MILLIONS of employees finally quit working from home and returned to the office yesterday — but ministers fear just one in ten shirking civil servants will head back this week.
But No10 was unable to say how many taxpayer funded penpushers in Whitehall departments had gone back so far.
And the Government is pessimistic about the numbers.
One insider told The Sun: “We will be lucky if we see more than ten per cent of civil servants back in departments this week.”
Mr Johnson’s spokesperson said yesterday: “As the PM has said, there are significant benefits to people going to work in the office.
“That’s why our approach is a gradual return to the workplace, and obviously it’s down to individual employers working with their employees on what is the right balance.”
And they insisted it was always busy in Whitehall despite claims some did not want to go in even for a single day a week.
Millions triggered traffic jams across the country — but only a quarter of staff are predicted to return to the office this week.
And most may never return full time as big companies are promising staff hybrid working — a mix of office and home.
Many staff are returning to offices on a part-time basis, often two or three days a week.
Those that do want staff in more are bribing them with cash bonuses, ice cream, free lunches and even yoga.
In the City of London, traders returned to the London Metal Exchange, which has been shut since the pandemic started.
We will be lucky if we see more than ten per cent of civil servants back in departments this week
London rush-hour returned as traffic equalled pre-pandemic levels yesterday and commuter trains were full once again.
Vehicle use is back to about 95 per cent of pre-Covid levels, while public transport is up to about 60 per cent on trains, buses and the London Underground, Government statistics show.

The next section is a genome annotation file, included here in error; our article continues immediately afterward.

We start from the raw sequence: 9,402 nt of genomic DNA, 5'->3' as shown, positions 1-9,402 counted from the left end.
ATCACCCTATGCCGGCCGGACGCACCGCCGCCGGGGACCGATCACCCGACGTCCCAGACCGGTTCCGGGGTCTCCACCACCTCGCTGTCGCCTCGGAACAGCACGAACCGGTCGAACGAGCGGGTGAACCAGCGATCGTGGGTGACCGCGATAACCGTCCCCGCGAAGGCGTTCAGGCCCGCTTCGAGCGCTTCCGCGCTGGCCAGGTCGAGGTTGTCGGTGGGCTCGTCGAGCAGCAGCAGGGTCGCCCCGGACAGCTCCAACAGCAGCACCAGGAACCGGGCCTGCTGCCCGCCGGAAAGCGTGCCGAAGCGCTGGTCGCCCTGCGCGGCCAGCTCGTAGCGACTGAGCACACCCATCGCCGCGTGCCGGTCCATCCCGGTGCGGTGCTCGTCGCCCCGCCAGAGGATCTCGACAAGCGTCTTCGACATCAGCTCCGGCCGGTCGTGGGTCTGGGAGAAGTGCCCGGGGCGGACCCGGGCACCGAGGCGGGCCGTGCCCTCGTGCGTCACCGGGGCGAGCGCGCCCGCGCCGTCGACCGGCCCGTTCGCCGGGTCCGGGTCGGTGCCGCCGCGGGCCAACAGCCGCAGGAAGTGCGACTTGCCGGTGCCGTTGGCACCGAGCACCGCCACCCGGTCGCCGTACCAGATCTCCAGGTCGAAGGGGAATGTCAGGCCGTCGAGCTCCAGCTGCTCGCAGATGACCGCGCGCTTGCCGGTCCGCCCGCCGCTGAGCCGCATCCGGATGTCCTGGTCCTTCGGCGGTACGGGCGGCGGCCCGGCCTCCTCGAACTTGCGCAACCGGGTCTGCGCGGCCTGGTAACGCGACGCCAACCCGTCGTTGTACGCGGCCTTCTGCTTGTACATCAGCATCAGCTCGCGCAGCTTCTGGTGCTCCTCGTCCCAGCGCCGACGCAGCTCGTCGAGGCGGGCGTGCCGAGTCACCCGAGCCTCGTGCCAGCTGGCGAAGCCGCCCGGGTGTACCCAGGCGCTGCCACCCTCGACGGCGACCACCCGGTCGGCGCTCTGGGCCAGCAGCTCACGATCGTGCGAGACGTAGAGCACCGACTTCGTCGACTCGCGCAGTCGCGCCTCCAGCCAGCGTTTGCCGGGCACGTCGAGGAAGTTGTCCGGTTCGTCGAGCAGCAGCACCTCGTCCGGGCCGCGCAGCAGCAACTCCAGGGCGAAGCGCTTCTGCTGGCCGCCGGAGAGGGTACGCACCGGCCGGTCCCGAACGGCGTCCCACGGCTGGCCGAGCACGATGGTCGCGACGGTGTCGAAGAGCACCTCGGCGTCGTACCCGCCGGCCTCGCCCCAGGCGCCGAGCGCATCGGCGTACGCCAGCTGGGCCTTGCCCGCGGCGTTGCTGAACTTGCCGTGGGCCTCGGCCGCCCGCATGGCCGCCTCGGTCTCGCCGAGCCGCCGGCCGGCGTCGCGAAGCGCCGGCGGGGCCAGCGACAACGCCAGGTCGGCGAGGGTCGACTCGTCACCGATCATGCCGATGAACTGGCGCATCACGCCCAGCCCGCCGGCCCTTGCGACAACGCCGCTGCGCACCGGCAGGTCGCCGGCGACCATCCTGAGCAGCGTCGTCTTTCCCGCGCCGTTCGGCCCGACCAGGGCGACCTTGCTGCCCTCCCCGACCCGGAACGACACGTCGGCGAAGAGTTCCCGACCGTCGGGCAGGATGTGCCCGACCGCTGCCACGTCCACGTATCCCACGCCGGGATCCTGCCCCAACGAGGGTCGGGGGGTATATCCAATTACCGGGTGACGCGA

Journeys on the underground are at the highest level since the first Covid lockdown, with 831,000 riding the Tube.
However, just half the number of travellers were underground and travelling compared with before the March 2020 lockdown.
RAC spokesperson Simon Williams said: “Car use is back to a pretty high level.”
About a quarter more staff are switching from home working to office working this week, said BrightHR, which monitors 250,000 employees at 10,000 workplaces.
As the PM has said, there are significant benefits to people going to work in the office
It coincides with school summer holidays ending and more employees being double-jabbed.
But millions may never go back — with companies, especially larger companies, realising they can slash costs of office space.
From September, most of Unilever’s UK-based staff will spend a couple of days in the office and two or three days at home or working remotely.
Barclays staff will move to a a mix of office and home working depending on their roles.
NatWest said its 38,000 staff in England and Scotland would begin a gradual return from next Monday but with “a balance between home and office working”.
BT’s 6,000 London-based staff will also slowly return this month — but again they will split time between home and the office under smart working.
Millions may never go back — with companies, especially larger companies, realising they can slash costs of office space
Bosses are trying to lure workers back with free food, social events, yoga and gym sessions plus bonuses, a Chartered Management Institute poll showed.
HR insiders said more firms will offer bonuses of £1,000-a-year or more to staff who return.
Some bosses believe the money is worth it as they feel staff work harder in a workplace than they have been doing at home.
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